New tech could wipe out a third of construction jobs
Almost one in three jobs in the construction sector could be replaced by new technology in the next two decades, a new report has claimed.
New research from construction consultancy Mace predicts that more than 600,000 roles could be replaced by automation by 2040 as the sector moves to Industry 4.0 and embraces productivity-improving technologies.
Industry 4.0 is the collective term for a range of technologies, such as cloud computing, the Internet of Things, artificial intelligence, autonomous vehicles and robotics, that experts believe represent a new ‘industrial revolution’.
Mace warns that the industry will lose out on the potential productivity benefits unless it re-skills the current workforce and attracts a new generation of more tech-savvy workers.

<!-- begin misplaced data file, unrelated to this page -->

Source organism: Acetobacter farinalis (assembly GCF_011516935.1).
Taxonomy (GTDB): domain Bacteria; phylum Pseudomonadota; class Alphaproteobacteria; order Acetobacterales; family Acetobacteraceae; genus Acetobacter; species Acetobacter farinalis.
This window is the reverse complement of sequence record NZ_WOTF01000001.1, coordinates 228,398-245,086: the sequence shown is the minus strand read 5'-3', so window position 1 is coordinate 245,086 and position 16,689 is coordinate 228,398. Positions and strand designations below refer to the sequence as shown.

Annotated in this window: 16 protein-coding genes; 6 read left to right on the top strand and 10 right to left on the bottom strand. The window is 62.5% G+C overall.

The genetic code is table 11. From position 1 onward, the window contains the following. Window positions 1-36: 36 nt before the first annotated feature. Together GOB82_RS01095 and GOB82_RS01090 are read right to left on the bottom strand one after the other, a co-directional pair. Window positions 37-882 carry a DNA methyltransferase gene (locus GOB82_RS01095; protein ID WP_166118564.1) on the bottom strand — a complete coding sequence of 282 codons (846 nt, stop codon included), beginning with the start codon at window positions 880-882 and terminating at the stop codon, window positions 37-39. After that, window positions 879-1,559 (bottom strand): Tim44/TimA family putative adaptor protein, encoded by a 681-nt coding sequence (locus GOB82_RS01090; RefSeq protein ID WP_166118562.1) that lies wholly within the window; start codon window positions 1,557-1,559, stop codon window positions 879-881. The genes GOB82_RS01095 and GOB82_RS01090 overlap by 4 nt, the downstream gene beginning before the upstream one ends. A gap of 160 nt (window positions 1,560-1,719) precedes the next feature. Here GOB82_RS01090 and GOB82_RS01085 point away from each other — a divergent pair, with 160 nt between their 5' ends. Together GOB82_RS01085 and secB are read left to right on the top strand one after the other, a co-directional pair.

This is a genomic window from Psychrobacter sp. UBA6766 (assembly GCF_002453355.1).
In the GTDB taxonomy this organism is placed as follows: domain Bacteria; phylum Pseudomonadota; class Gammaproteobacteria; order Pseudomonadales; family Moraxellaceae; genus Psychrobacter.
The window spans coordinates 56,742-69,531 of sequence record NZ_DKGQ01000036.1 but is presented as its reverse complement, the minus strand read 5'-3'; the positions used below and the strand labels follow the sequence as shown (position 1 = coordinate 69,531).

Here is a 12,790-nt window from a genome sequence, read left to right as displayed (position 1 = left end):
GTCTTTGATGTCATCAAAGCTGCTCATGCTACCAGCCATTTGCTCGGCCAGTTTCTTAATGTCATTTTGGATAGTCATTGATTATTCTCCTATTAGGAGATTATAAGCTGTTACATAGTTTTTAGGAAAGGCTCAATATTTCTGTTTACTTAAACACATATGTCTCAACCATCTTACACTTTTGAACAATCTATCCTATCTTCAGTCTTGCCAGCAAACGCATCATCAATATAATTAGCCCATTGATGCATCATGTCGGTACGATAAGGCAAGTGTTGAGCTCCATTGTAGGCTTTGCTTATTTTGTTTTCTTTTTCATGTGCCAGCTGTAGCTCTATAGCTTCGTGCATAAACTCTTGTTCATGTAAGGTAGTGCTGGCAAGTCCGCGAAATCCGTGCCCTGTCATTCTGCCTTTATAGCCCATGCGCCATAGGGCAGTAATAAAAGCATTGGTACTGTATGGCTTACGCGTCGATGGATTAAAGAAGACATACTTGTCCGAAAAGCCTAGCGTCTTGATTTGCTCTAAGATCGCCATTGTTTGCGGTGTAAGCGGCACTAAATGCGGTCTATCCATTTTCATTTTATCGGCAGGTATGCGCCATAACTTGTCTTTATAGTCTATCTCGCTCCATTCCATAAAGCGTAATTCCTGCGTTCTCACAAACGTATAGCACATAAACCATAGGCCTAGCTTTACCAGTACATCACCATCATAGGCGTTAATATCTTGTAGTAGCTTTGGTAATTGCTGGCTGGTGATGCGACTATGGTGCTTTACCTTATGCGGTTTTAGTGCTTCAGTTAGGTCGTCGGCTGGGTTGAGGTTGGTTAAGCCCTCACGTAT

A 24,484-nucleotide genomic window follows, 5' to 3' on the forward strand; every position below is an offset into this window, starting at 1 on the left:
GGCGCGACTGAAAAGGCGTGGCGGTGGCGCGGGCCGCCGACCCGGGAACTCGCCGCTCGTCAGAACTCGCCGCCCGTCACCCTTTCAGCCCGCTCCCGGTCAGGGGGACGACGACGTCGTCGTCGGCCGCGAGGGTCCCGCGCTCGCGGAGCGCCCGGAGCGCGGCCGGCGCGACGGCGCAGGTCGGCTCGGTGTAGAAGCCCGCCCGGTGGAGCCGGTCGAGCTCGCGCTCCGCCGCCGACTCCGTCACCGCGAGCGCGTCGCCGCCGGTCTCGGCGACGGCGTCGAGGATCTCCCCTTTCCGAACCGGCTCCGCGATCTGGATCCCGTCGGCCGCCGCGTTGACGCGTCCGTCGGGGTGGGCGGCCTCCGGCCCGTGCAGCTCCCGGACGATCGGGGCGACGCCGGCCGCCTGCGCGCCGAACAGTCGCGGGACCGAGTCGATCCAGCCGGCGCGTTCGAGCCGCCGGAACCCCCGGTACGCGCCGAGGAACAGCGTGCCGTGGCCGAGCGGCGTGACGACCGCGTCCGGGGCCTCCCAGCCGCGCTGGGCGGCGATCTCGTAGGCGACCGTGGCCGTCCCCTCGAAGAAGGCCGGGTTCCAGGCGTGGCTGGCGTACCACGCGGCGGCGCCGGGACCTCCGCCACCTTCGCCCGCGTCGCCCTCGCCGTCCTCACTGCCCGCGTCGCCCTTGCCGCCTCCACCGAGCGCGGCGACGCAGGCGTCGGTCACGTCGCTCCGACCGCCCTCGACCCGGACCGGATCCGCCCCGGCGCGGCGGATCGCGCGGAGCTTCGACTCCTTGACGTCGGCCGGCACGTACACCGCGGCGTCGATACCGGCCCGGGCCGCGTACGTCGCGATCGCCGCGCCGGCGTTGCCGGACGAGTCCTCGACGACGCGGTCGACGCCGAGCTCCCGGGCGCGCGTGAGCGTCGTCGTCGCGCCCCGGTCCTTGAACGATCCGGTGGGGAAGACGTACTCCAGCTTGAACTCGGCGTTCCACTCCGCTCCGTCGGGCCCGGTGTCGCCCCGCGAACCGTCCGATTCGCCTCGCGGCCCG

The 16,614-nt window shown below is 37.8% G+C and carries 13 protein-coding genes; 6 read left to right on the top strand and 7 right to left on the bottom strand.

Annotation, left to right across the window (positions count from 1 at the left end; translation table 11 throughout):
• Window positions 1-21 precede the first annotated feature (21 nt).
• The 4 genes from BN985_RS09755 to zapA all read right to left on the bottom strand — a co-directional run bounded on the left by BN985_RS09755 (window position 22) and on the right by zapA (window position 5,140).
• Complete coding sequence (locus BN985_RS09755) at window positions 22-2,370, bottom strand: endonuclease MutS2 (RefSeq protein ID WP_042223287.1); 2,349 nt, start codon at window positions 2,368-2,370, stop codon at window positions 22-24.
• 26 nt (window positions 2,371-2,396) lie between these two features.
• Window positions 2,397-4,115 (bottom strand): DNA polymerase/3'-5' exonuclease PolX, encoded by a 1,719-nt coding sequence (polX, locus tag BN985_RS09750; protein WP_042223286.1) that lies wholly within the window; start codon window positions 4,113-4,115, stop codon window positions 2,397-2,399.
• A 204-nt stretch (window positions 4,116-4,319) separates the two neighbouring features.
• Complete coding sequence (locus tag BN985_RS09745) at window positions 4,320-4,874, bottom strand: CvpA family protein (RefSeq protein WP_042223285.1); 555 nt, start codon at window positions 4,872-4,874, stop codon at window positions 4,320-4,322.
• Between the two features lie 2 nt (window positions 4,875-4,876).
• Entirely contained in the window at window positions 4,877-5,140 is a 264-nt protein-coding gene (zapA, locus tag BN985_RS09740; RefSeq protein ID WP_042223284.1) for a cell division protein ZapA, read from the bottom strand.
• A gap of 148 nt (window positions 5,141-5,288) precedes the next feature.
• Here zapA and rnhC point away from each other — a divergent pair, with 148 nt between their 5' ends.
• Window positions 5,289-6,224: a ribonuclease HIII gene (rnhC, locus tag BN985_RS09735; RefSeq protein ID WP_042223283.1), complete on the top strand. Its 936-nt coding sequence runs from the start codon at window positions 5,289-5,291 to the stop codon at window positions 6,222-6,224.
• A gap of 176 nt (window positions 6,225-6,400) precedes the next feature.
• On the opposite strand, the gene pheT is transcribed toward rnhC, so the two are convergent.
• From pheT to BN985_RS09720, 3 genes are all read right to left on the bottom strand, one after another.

"Everyone now acknowledges the current skills shortages need to be addressed," said Mace chief executive Mark Reynolds.
"Our latest report highlights the opportunities the digital revolution can offer, how we can dramatically close the future skills gap and how we can meet the £25bn ‘productivity challenge’.
In the report, entitled ‘Moving to Industry 4.0: A skills revolution', Mace has outlined a number of recommendations to help ensure that the necessary number of workers can be re-trained, including accelerating the use of new technology in training and revolutionising traditional apprenticeships and training programmes.
Steve Gillingham, director for the North at Mace, added: "Nationally, we are already witnessing the impact that automation is having on our economy as well as transforming the way we deploy skills across different industries.
"This report confirms it is only a matter of time before we see automation revolutionise the construction sector and as an industry this is something we should embrace.
“Innovative new ways of working and automation can help us to close some of the significant productivity and skills gaps we face in the north of England. While the prospect of automation could cause alarm for some workers it is important that government and businesses work together to find solutions which can see us redeploy workers in the most effective way and in the areas where they can add the most value."
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